Work ethic hasn't wavered for Berg
G.C. man stays busy in his workshop, making wooden toys for relief organization.
BY SCOTT AUST
Ed Berg greets the visitor to his garage shop with a smile on his face and a twinkle in his eye.
Gesturing at his workshop, filled with 50 years worth of stuff, he tilts his white hard hat back and says, "I'm always bumping my head. That's why I wear a hat."
Berg, 87, of Garden City, recently completed making by hand more than 1,265 small wooden car toys that will eventually be sent to children around the world as part of a shoe box ministry called "Operation Christmas Child," sponsored by Rev. Franklin Graham's Samaritan's Purse international relief organization.
Berg, an avid woodworker for more than 50 years, learned about the program about three years ago through an affiliate organization called, "Toys for God's Kids." That organization provided the toy patterns, an ink stamp and a wood-burning tool.
All of Berg's toys soon will be taken to Dodge City, a collection point for all the shoe boxes from western Kansas. From there, boxes and toys are trucked to Denver to the Operation Christmas Child process center, where each shoe box is inspected.
Each box contains supplies like a tooth brush and toothpaste, pencils and paper, soap and a shirt. One of Berg's cars will be included where space allows. The boxes then are sent to poor children all over the world. Linda Berg, Ed's wife of 50 years, said that when children receive boxes, they also are told the message of Jesus Christ.
Berg said he's thankful to God to have the strength to make so many toys for a good cause. He made 400 toys the first year, 600 the second, and 1,265 this time around.
"If you keep at a job, you can accumulate quite a bit of stuff," he said. "It's a fun job. I don't have much else to do. I get to be creative."
Berg said he gets some wood for free from a business that makes trusses, but he sometimes has to "beg" for wood from places like cabinet shops or others that have wood lying around that they don't need anymore.
The Bergs, who celebrated their 50th wedding anniversary over the summer, moved to Garden City in an old pickup and car nearly 40 years ago. They have two grown children, Mark Berg of Wichita and Kay Mack of Denver, and several grandchildren.
Berg has been an avid woodworker for nearly as long as he's been married.
"He would build all kinds of stuff for the children when they were little," Linda Berg said. "Tree houses. Playhouses. Merry-go-rounds. He's built stuff ever since we were married."
As for the toy cars, Berg estimates he could build one, start to finish, in about 45 minutes. But that's not the way to build more than 1,200 of them. Harkening back to a past job working on a General Motors assembly line, Berg said he makes each part for the toys — body, axle, wheels — in batches of around 100.
"That's really the biggest job, making all them wheels," he said.
Between January and the end of June, Berg had reached the 1,200 mark.
"I was only going to make a hundred a month, but it was going so good, so I just kept on going. I feel if the Lord gives me strength, I'll try to do 2,000," he said.
A native of North Dakota, Berg grew up in hard times. He was one of 10 children raised during the Great Depression. His father was originally a farmer, but lost everything and worked as a blacksmith and as a cook for rail workers to bring in enough income to feed his family.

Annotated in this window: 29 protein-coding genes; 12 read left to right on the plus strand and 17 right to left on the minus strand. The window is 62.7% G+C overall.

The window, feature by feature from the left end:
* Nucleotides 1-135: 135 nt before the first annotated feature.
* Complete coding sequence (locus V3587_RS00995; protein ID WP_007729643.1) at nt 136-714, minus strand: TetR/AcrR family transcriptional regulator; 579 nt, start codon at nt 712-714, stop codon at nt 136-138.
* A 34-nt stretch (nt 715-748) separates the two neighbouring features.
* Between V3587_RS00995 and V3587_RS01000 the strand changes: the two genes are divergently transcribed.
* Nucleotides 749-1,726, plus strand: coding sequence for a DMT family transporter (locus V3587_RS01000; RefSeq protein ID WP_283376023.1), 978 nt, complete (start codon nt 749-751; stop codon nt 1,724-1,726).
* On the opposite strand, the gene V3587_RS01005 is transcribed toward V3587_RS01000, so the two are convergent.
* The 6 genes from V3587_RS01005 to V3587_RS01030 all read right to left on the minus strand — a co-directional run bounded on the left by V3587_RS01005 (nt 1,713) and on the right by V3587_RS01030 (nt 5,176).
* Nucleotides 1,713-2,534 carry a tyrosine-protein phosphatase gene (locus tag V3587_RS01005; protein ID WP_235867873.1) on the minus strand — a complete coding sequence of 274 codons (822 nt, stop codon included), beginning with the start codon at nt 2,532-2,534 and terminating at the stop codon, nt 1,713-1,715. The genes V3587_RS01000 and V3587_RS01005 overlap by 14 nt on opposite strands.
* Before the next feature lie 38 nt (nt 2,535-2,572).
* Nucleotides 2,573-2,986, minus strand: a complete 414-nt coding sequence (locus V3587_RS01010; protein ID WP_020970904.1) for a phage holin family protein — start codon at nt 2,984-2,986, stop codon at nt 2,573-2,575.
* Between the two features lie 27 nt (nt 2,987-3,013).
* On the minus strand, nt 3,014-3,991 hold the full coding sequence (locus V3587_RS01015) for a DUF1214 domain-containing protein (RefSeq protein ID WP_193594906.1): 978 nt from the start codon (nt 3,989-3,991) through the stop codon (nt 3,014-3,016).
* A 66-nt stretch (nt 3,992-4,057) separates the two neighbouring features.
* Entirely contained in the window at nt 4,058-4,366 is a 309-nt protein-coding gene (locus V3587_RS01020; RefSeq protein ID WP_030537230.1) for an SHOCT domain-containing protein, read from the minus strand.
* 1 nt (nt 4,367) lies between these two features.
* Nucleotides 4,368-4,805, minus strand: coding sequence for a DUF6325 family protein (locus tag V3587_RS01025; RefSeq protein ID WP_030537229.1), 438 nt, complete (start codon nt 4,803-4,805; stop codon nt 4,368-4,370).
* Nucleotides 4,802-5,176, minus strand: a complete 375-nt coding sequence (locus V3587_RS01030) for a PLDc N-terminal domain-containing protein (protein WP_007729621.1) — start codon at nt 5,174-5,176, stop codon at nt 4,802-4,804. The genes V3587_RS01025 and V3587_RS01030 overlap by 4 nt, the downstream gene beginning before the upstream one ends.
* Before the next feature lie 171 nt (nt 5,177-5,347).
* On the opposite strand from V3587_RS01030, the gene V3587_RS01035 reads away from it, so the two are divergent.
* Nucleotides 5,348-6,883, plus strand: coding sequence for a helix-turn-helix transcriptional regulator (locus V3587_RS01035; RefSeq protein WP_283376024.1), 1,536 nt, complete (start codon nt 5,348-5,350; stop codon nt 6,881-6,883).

"They starved a lot," Linda Berg said. "Terribly hungry. Sometimes they just wouldn't have enough to eat."
Berg's father died when Berg was 9. He began working, doing odd jobs for people, at the age of 11.
One of those jobs was gathering cow chips, a good source of fuel due to the scarcity of trees on the northern plains.
"I'd put those cow chips in a burlap bag and haul them on this little wagon. I'd bring some home and stack 'em up, like sandwiches," he said. "Boy, they were quick to burn. I always compare them to the microwaves we have now. You put a bunch of chips in the stove, and the coffee pot starts bouncing around right away."
When he got older, Berg traveled to California to seek better work opportunities.
"I got there on a Sunday night, and on Monday morning I had a job," he said.
Berg worked at a General Motors plant for 17 years, building and assembling cars and car parts. But he said the smog was so bad at that time that it always looked like a person was crying, and his nose would run constantly.¬ After moving to Garden City, Berg worked in maintenance at Garden Valley retirement and continued to do odd jobs.
While making toys for the Operation Christmas Child program, Berg's thoughts can't help but turn to his own past Christmases.¬ His father died on Christmas Eve, but neighbors brought a Christmas tree to the family.
Berg and his siblings did receive gifts, and though they usually came from the Salvation Army, they were made of cast iron and were much more durable than today's mass produced plastic.
"And we played with them for the longest time," he said.
Berg's father also brought home gifts when he could.
"Dad would come home from work, and once in a while he'd bring us kids a treat. He'd buy one box of Cracker Jacks. We'd rotate on who'd get the prize, and they were pretty nice back then," he said.
In fact, Berg still has one of those tiny prizes, a green cast iron tractor not much taller than a quarter stood on end.
Growing up where and when he did caused Berg to develop a strong work ethic. He still does odd jobs and fixes things for people, even at 87. He usually can be found in his shop from 8 a.m. to 5 p.m. most days, with several coffee breaks thrown in.
And at about 6 each morning, Berg walks about a mile round trip to have coffee at McDonald's. Barring an illness, he doesn't expect to stop working.
"It's hard to be idle," he said.